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Dear Abby 6/21
Creative self-promotion could open doors for nurse's aide
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    DEAR ABBY: "Needs to Be Active" (April 25) wrote that after more than 20 years as a nurse's aide, she feels that no one wants to hire her because she is older. Abby, she does not have an age discrimination problem; she has a marketing and self-promotion problem!
    If her experience and abilities are as stated, her skills are in strong demand across the country. People are not "given" jobs — they have to go after jobs. She should join a local business networking group; visit doctors' offices and leave promotional handouts with her contact information; get to know nurses and staff at hospitals and senior centers and ask for referrals; introduce herself to the H.R. department at large local businesses (where employees frequently need help with ailing parents); call disability insurance companies and learn how to get on their list of recommended home nurses; advertise in the classified ads section of the local paper; and seek help from a business coach or marketing expert. "Needs" has a business problem; she needs a business solution. -- JIM P., PROMOTION EXPERT IN FLORIDA
    DEAR JIM: Thank you for your terrific suggestions. And thank you to the many readers who wrote to offer the writer of that letter (and others like her) advice, ideas and a pep talk. Read on:
    DEAR ABBY: I would recommend the nurse's aide check with her local department of senior services. The government is providing more programs to help people stay at home instead of going into nursing homes. Many private agencies now offer in-home care services and are looking for full- and part-time caretakers. These companies are growing at an amazing rate and would be a great match for her. -- MARY IN MISSOURI
    DEAR ABBY: I'd like to spread the word about an important program of the Department of Labor. Senior Community Services Employment Program (SCSEP) allows financially eligible people 55 and older to train 20 hours a week and receive minimum wage at local nonprofits. Seniors can acquire and update skills to help them obtain unsubsidized employment.
    With the older workforce growing and a decrease in the younger one, hiring and retaining older workers will become a priority for many employers. The Department of Labor has information about SCSEP on its Web site: -- PROGRAM DIRECTOR, MOBILE, ALA.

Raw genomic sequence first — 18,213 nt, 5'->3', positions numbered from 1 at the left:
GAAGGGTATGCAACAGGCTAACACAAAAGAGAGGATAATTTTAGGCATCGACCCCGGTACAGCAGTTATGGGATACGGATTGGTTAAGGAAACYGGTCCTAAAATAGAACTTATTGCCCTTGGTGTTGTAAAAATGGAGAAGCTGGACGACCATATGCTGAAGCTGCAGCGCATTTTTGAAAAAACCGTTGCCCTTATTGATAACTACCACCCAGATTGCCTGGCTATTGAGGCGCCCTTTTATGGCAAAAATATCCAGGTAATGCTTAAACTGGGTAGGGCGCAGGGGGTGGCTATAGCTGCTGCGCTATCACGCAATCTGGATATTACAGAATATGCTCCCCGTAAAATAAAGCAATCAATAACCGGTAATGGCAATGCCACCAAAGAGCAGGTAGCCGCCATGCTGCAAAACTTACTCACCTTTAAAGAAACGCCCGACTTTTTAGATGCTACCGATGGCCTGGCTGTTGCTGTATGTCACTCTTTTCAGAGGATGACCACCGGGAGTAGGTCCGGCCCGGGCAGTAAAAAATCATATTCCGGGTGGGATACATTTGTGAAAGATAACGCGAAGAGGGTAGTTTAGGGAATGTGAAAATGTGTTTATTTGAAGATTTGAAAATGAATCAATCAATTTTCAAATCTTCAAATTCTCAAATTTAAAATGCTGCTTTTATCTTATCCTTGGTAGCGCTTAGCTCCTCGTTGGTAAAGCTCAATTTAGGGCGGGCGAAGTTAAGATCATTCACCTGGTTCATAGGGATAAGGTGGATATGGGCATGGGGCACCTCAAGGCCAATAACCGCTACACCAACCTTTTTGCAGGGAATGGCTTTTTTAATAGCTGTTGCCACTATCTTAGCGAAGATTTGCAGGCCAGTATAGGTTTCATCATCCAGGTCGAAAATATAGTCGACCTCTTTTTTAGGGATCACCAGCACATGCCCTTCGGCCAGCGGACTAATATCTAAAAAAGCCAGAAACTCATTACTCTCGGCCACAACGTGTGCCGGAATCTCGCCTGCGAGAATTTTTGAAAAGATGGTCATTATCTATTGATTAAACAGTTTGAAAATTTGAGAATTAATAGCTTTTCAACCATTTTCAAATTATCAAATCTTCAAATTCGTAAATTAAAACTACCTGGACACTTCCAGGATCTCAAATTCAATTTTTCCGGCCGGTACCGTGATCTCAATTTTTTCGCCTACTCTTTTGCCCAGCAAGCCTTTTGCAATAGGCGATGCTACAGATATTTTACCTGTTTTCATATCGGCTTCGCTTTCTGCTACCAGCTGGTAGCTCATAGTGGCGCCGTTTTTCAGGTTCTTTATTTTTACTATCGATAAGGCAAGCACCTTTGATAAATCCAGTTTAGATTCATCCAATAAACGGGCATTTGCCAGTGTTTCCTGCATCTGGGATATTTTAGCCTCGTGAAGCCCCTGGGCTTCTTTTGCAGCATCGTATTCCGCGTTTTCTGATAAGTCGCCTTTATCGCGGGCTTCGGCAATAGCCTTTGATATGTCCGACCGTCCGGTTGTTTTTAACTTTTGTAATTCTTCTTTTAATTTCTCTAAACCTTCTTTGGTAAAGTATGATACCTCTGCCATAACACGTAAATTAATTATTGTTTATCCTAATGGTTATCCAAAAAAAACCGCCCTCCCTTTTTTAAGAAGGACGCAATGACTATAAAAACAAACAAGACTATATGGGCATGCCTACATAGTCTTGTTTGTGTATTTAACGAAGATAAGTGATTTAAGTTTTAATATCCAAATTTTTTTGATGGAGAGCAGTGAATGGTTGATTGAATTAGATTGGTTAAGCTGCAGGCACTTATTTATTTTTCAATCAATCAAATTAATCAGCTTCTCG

DEAR ABBY: If "Needs" can't get a job as a nurse's aide, then how about as a sitter? Many hospitals (and families) hire sitters to assist with confused patients who cannot be left alone in their rooms but do not need a nurse with them all the time.
    Or how about sitting in the home? Many times a family just needs a break from Mom or Dad who is living with them and cannot be left alone. You would be amazed how many people would love a few hours' respite for lunch with a friend, etc. -- AN R.N. IN NORTH CAROLINA
    DEAR ABBY: She should check with AARP. Before retiring, I worked for a government agency that has special positions that could be filled by AARP seniors. These employees were a valuable asset and were able to take home a paycheck while contributing their expertise to help others. -- PAT FROM CARLSBAD
    DEAR ABBY: As director of nursing at an assisted-living community, I would like to encourage "Needs" to seek employment at one near her home. These communities often hire certified nursing assistants, and the work is less physically demanding and stressful than it is in a formal setting. -- ELKHART, IND., READER
    DEAR ABBY: That woman should visit her beautician for a style update. Perhaps her hairstyle and wardrobe betray her age and turn off some prospective employers. She doesn't have to pretend to be 20, but a stylish, mature woman can make a smashing impression. -- YOUNG AT HEART IN BALTIMORE
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